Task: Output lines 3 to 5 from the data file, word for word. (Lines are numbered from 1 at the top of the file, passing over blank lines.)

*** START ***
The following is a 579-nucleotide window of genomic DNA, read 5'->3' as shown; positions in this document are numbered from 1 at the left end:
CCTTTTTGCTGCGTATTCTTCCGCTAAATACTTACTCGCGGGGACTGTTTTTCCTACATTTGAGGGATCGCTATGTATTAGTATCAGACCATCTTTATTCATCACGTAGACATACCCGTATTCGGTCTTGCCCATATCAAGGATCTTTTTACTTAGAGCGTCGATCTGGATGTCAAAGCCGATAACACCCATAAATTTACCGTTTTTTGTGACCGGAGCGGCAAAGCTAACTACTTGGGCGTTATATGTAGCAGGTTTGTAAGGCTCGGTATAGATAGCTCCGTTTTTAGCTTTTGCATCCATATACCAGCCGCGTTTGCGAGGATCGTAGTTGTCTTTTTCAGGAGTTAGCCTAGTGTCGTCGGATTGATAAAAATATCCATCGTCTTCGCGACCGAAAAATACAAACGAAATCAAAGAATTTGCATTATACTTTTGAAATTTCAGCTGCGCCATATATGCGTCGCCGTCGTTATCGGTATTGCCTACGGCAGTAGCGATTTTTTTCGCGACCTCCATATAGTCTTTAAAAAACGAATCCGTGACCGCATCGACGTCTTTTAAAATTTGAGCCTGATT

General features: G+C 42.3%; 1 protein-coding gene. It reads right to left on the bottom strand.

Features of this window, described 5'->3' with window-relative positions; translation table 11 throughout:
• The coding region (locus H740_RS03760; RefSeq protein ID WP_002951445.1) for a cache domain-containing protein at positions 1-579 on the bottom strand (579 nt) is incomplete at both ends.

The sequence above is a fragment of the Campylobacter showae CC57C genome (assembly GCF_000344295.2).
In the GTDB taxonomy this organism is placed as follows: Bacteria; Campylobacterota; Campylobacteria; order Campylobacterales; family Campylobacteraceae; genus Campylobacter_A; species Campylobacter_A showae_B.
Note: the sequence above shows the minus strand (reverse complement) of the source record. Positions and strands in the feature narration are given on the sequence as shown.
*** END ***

General features: G+C 42.3%; 1 protein-coding gene. It reads right to left on the bottom strand.

Features of this window, described 5'->3' with window-relative positions; translation table 11 throughout:
• The coding region (locus H740_RS03760; RefSeq protein ID WP_002951445.1) for a cache domain-containing protein at positions 1-579 on the bottom strand (579 nt) is incomplete at both ends.